This Forbes article (link below) gives Peter Aldrich's ideas on antiquities from the view-point of a collector. I don't agree with the feasibility of most of his suggestions, but it's important to keep the debate going about how to clean up the antiquities market.
I had a chat recently with a journalist writing a piece about collecting antiquities for the FT. We stuck to discussing the collectors who had chosen to make their collections public - Leon Levy & Shelby White, George Ortiz, Christian Levett - and how attitudes of collectors to looters had changed.
There's a lot of 'bad press' about collectors on some blogs, seemingly linking them directly to looting. The truth is that most collectors are trying to go out of their way to buy material that was not looted, and they know that if items turn out to be looted they'll have to return them - and will loose the money they paid for the item. So in financial terms it's simply not worth buying smuggled art.
Mrs White has returned a few items to Greece and Italy in recent years, but as a percentage of the collection she and her late husband put together, this is minute. She and her husband have funded excavations, publications and a great deal of scholarship - although her critics tend to forget this.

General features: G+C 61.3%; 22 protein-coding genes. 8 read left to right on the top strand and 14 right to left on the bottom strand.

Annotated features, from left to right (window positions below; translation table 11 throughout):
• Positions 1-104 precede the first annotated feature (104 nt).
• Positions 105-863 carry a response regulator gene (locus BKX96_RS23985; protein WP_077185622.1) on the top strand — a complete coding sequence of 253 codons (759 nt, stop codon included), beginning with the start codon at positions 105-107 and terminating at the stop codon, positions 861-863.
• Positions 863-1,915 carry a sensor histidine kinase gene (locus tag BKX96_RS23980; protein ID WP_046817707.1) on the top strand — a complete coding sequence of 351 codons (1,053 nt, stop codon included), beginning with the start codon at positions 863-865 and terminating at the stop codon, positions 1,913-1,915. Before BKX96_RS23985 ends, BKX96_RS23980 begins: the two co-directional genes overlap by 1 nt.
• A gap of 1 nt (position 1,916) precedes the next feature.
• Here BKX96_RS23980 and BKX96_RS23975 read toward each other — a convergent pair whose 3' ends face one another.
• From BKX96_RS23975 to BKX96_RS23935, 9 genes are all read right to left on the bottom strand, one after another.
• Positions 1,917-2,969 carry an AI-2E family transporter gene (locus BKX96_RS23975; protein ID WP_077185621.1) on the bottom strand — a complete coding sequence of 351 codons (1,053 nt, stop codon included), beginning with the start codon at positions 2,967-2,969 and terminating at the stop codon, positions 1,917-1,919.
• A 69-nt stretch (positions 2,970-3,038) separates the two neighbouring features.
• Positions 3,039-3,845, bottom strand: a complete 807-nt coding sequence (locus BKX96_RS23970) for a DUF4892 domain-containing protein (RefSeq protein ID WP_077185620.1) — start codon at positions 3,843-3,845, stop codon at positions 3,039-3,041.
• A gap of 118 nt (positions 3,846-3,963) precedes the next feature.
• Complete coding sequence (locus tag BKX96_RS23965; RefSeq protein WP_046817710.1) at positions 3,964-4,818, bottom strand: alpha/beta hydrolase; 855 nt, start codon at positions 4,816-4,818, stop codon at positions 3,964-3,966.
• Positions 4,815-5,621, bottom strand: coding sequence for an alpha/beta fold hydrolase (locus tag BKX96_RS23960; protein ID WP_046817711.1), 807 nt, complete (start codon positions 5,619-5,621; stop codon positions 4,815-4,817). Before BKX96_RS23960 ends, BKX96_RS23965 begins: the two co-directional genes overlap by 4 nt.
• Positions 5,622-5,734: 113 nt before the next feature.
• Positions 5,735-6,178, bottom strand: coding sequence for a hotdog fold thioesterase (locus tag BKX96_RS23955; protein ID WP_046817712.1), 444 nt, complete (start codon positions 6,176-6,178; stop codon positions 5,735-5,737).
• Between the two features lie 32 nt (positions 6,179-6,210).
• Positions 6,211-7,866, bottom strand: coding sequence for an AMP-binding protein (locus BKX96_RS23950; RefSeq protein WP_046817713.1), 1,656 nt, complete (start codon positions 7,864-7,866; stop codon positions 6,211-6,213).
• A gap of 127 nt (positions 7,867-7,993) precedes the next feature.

Levett is actively collecting on a large scale, and going out of his way to buy pieces with solid provenances: he's also displaying part of his collection in his Mougins Museum of Classical Art, so clearly feels secure in his belief that they were not looted.
I took the time out to wonder, if I were a collector, what would I do differently, because we academics always like to critique how we'd do things better ... But as much as I hate to admit it Levett's a model collector, doing it by the book.
There are some dodgy collectors out there buying pieces they know to have been dug up clandestinely and smuggled, but most of those are, as far as I'm aware, in the Middle East and Asia (notably Japan). No serious Western collector would, for example, go near any of the antiquities recently looted from Benghazi.